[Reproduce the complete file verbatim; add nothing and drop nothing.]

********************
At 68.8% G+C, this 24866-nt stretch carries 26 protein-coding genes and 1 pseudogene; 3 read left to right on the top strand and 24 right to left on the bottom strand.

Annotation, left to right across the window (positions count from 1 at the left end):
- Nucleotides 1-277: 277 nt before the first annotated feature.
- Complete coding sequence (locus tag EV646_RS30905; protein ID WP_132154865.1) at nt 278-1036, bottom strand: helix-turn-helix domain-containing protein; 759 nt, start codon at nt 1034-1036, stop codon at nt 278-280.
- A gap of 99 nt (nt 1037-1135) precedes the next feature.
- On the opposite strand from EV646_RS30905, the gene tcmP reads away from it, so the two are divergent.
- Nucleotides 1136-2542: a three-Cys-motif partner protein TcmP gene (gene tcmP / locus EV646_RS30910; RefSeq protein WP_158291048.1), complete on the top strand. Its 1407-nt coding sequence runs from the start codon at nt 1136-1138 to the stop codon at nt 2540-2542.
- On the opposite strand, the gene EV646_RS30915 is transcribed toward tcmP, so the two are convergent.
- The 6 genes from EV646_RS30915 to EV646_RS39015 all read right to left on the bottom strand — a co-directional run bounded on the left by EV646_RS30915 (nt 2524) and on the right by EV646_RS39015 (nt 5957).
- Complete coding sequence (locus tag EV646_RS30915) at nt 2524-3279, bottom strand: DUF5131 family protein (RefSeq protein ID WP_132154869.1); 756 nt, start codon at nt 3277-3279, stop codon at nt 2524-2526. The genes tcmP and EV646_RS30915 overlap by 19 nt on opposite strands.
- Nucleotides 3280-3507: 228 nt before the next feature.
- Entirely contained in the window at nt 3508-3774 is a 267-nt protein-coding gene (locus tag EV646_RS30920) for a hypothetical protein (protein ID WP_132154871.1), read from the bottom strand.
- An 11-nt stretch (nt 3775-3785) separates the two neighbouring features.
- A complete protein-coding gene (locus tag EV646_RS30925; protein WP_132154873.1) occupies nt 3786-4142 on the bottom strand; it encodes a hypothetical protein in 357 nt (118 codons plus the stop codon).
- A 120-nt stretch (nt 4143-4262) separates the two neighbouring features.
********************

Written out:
At 68.8% G+C, this 24866-nt stretch carries 26 protein-coding genes and 1 pseudogene; 3 read left to right on the top strand and 24 right to left on the bottom strand.

Annotation, left to right across the window (positions count from 1 at the left end):
- Nucleotides 1-277: 277 nt before the first annotated feature.
- Complete coding sequence (locus tag EV646_RS30905; protein ID WP_132154865.1) at nt 278-1036, bottom strand: helix-turn-helix domain-containing protein; 759 nt, start codon at nt 1034-1036, stop codon at nt 278-280.
- A gap of 99 nt (nt 1037-1135) precedes the next feature.
- On the opposite strand from EV646_RS30905, the gene tcmP reads away from it, so the two are divergent.
- Nucleotides 1136-2542: a three-Cys-motif partner protein TcmP gene (gene tcmP / locus EV646_RS30910; RefSeq protein WP_158291048.1), complete on the top strand. Its 1407-nt coding sequence runs from the start codon at nt 1136-1138 to the stop codon at nt 2540-2542.
- On the opposite strand, the gene EV646_RS30915 is transcribed toward tcmP, so the two are convergent.
- The 6 genes from EV646_RS30915 to EV646_RS39015 all read right to left on the bottom strand — a co-directional run bounded on the left by EV646_RS30915 (nt 2524) and on the right by EV646_RS39015 (nt 5957).
- Complete coding sequence (locus tag EV646_RS30915) at nt 2524-3279, bottom strand: DUF5131 family protein (RefSeq protein ID WP_132154869.1); 756 nt, start codon at nt 3277-3279, stop codon at nt 2524-2526. The genes tcmP and EV646_RS30915 overlap by 19 nt on opposite strands.
- Nucleotides 3280-3507: 228 nt before the next feature.
- Entirely contained in the window at nt 3508-3774 is a 267-nt protein-coding gene (locus tag EV646_RS30920) for a hypothetical protein (protein ID WP_132154871.1), read from the bottom strand.
- An 11-nt stretch (nt 3775-3785) separates the two neighbouring features.
- A complete protein-coding gene (locus tag EV646_RS30925; protein WP_132154873.1) occupies nt 3786-4142 on the bottom strand; it encodes a hypothetical protein in 357 nt (118 codons plus the stop codon).
- A 120-nt stretch (nt 4143-4262) separates the two neighbouring features.